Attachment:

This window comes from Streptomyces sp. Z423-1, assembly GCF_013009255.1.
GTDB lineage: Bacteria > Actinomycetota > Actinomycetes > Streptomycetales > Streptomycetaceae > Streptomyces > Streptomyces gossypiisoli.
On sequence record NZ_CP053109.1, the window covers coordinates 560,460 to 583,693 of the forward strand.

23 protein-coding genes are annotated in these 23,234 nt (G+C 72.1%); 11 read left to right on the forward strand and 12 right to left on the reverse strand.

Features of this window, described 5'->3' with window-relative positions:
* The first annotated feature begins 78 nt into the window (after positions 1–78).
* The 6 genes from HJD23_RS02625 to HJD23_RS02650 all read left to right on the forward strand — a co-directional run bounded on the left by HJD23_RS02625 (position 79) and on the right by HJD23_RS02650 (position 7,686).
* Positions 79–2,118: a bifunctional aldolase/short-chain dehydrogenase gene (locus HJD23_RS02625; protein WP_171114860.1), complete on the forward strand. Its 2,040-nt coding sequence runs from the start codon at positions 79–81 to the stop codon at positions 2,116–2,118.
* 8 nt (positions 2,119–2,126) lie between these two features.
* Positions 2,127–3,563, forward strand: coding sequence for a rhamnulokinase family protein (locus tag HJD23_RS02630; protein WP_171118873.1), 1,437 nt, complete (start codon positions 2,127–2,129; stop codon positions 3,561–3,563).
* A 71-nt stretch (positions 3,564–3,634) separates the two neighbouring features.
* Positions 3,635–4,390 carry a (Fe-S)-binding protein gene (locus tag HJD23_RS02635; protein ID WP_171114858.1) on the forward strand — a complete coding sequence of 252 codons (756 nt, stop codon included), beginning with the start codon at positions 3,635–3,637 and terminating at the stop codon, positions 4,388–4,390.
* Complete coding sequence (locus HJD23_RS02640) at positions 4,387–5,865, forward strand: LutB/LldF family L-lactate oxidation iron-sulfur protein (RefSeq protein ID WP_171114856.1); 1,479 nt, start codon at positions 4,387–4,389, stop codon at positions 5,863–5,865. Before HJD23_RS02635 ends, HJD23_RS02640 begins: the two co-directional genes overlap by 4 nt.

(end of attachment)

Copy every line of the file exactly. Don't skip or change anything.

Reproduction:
This window comes from Streptomyces sp. Z423-1, assembly GCF_013009255.1.
GTDB lineage: Bacteria > Actinomycetota > Actinomycetes > Streptomycetales > Streptomycetaceae > Streptomyces > Streptomyces gossypiisoli.
On sequence record NZ_CP053109.1, the window covers coordinates 560,460 to 583,693 of the forward strand.

23 protein-coding genes are annotated in these 23,234 nt (G+C 72.1%); 11 read left to right on the forward strand and 12 right to left on the reverse strand.

Features of this window, described 5'->3' with window-relative positions:
* The first annotated feature begins 78 nt into the window (after positions 1–78).
* The 6 genes from HJD23_RS02625 to HJD23_RS02650 all read left to right on the forward strand — a co-directional run bounded on the left by HJD23_RS02625 (position 79) and on the right by HJD23_RS02650 (position 7,686).
* Positions 79–2,118: a bifunctional aldolase/short-chain dehydrogenase gene (locus HJD23_RS02625; protein WP_171114860.1), complete on the forward strand. Its 2,040-nt coding sequence runs from the start codon at positions 79–81 to the stop codon at positions 2,116–2,118.
* 8 nt (positions 2,119–2,126) lie between these two features.
* Positions 2,127–3,563, forward strand: coding sequence for a rhamnulokinase family protein (locus tag HJD23_RS02630; protein WP_171118873.1), 1,437 nt, complete (start codon positions 2,127–2,129; stop codon positions 3,561–3,563).
* A 71-nt stretch (positions 3,564–3,634) separates the two neighbouring features.
* Positions 3,635–4,390 carry a (Fe-S)-binding protein gene (locus tag HJD23_RS02635; protein ID WP_171114858.1) on the forward strand — a complete coding sequence of 252 codons (756 nt, stop codon included), beginning with the start codon at positions 3,635–3,637 and terminating at the stop codon, positions 4,388–4,390.
* Complete coding sequence (locus HJD23_RS02640) at positions 4,387–5,865, forward strand: LutB/LldF family L-lactate oxidation iron-sulfur protein (RefSeq protein ID WP_171114856.1); 1,479 nt, start codon at positions 4,387–4,389, stop codon at positions 5,863–5,865. Before HJD23_RS02635 ends, HJD23_RS02640 begins: the two co-directional genes overlap by 4 nt.